Category Archives: Lessons Learned

Living the Dream

When I ask other founders how things are going, I’m often given the reply, “you know, living the dream”.  Most times this comment is dripping with sarcasm as they slug through challenging times in their startup.  Founding a business isn’t easy; in fact its incredibly difficult.  However, for me, it has always been a dream.  Launching, running, and growing a success technology-based startup has been my goal for as long as I can remember.

For other non-founders, the “dream” often sounds more like a nightmare.  They don’t understand why anyone would want the sleepless nights, high anxiety, family tension, long work hours, low pay, etc — how could this ever be considered a “dream”?

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“Test Drive” Your Startup

Picture this – you wake up one morning and decide you need a new car.  You go to the first car dealership you can find, see a “shiny” car you want and with no questions asked and no research done, you buy it on the spot.  The sales person hands you the keys and you roll your new vehicle off the lot, only to find out that you hate how the car performs and immediately regret your decision.  In all your excitement, you are out thousands of dollars for a car you don’t want.  Why?  Simply because you never took it for a test drive.  Sounds crazy, right?  No one would ever do that.  However, when it comes to startups, many entrepreneurs make this same kind of mistake every day.

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8 “Epiphanies” of a Customer Development Rookie

At the heart of the Lean Startup model are the concepts of Customer Discovery and Customer Development.  They are simple concepts of forging relationships with potential customers during early-stage product development with the goal of ultimately going to market with a product that customers want to buy (what a novel concept….I know!).  This customer interview process is something Steve Blank calls “getting out of the building” — essentially, leaving your development lab and office, and getting in front of potential customers to ensure you are developing a product that solves a fundamental problem that they have.  I had never formally gone through these customer interview processes before, and honestly I had been a little skeptical initially — but not anymore.  What I’ve learned in a matter of 3 days of “getting out of the building” has been overwhelming…

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The Startup Leap of Faith

To launch a tech startup is fundamentally a leap of faith.  The odds are against you – plain and simple.  Most startups will not survive – we all know the stats.  The stakes are high and only a few will survive.  So what is it about the entrepreneurial spirit that empowers starters to risk it all? Continue reading

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Recession-Proof Startup?

The recession continues.  TImes are tough.  The markets continue dropping, unemployment rates are rising, and investments in startups are starting to dry up.  Yet many tech startups continue to thrive during these hard times…but how?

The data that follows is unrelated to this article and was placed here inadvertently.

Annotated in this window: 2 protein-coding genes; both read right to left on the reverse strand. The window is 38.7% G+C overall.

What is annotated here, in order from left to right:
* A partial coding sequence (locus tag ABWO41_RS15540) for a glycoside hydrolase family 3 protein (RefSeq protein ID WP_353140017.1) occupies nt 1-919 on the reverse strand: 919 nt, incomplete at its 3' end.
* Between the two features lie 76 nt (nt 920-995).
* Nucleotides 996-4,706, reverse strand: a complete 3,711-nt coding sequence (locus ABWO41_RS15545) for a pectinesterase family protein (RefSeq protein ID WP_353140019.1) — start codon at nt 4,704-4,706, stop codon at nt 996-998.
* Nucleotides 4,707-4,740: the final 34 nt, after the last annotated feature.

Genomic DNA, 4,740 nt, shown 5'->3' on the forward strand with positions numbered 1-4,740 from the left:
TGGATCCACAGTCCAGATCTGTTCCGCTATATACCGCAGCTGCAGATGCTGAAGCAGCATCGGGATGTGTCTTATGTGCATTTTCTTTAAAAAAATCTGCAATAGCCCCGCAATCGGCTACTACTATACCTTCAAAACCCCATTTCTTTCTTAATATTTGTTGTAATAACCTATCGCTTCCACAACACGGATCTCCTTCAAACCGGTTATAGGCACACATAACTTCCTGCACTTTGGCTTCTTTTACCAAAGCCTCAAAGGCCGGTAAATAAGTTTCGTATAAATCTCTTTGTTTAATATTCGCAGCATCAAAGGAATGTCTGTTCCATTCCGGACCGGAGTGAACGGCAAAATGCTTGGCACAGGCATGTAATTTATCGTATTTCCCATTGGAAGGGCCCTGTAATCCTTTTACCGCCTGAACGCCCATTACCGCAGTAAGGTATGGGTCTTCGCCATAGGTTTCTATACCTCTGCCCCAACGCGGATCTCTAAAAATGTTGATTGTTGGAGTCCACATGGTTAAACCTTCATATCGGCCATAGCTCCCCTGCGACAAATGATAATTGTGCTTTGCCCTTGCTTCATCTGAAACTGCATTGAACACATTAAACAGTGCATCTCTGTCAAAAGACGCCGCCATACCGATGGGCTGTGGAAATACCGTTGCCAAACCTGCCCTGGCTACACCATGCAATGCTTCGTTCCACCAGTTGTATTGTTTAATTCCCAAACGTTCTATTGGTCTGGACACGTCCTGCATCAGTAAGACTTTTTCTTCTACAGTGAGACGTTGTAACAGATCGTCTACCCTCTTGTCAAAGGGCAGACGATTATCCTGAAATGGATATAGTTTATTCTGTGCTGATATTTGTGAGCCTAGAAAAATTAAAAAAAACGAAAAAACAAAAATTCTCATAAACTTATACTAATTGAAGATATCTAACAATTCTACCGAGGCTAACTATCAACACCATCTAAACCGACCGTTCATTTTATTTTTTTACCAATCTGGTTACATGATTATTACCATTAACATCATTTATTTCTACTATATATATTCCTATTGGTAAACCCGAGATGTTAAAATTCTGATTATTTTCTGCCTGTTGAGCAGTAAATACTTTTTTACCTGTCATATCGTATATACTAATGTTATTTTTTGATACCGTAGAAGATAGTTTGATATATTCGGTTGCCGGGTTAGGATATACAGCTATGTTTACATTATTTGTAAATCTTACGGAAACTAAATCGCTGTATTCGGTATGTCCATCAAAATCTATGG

In my recent article, “Winter is Coming” – Will Your Startup Survive?, I highlighted the value and importance for founders to learn how to bootstrap.  However, bootstrapping alone won’t allow your tech startup to thrive through the coming tough(er) times.  Managing your corporate expenses is key – but meaningless if you have no revenue!  So how do you build a recession-proof tech startup?

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“Winter is Coming” – Will Your Startup Survive?

Huge early stage investment announcements seem to be a daily event.  Tech startups with little to no traction / revenue are receiving unbelievable seed and VC investments with valuations that most in the industry can’t comprehend.  But as Eric Ries highlights in his most recent article entitled “Winter is Coming“, these days of “summer” are going to come to an end.  Entrepreneurs – consider yourselves warned!  Investments in new tech startups are going to dry up, and “easy” seed funding isn’t going to be so easy to obtain.  So how can new tech startups prepare to survive for the cold “winter” ahead?  Here’s my advice…

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The Life Balancing Act – 6 Ways to Keep Your Priorities in Focus

“Who is writing you now?” my 6 year old asks me as I pull out my BlackBerry in the middle of our game of catch on the weekend.  “You’re always on that thing!” — and that’s when I know I’ve crossed the line, again

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Keep Your Friends Close, and Your Competitors Closer

Over the last few months, I have gained some interesting insights into how to deal with competitors.  Until now, I’ve always seen them as the “enemy” — faceless companies that we are in battle with everyday. However, recently my company has made a conscience  effort to reach out to many of our competitors in a positive, open, and non-threatening way.  The response has been surprising and insightful.

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Learning to play the (tech startup) game

When I started my first tech company four years ago, I really had no idea what to expect.  I’d always had the dream of owning my own company and had spent my career working in R&D environments and loved solving difficult engineering problems and inventing new concepts and products.  With this foundation, and with a solid team of other amazing engineers, I figured we were poised to build an exciting R&D business.  What I didn’t recognize was all the things I was NEVER taught in school.

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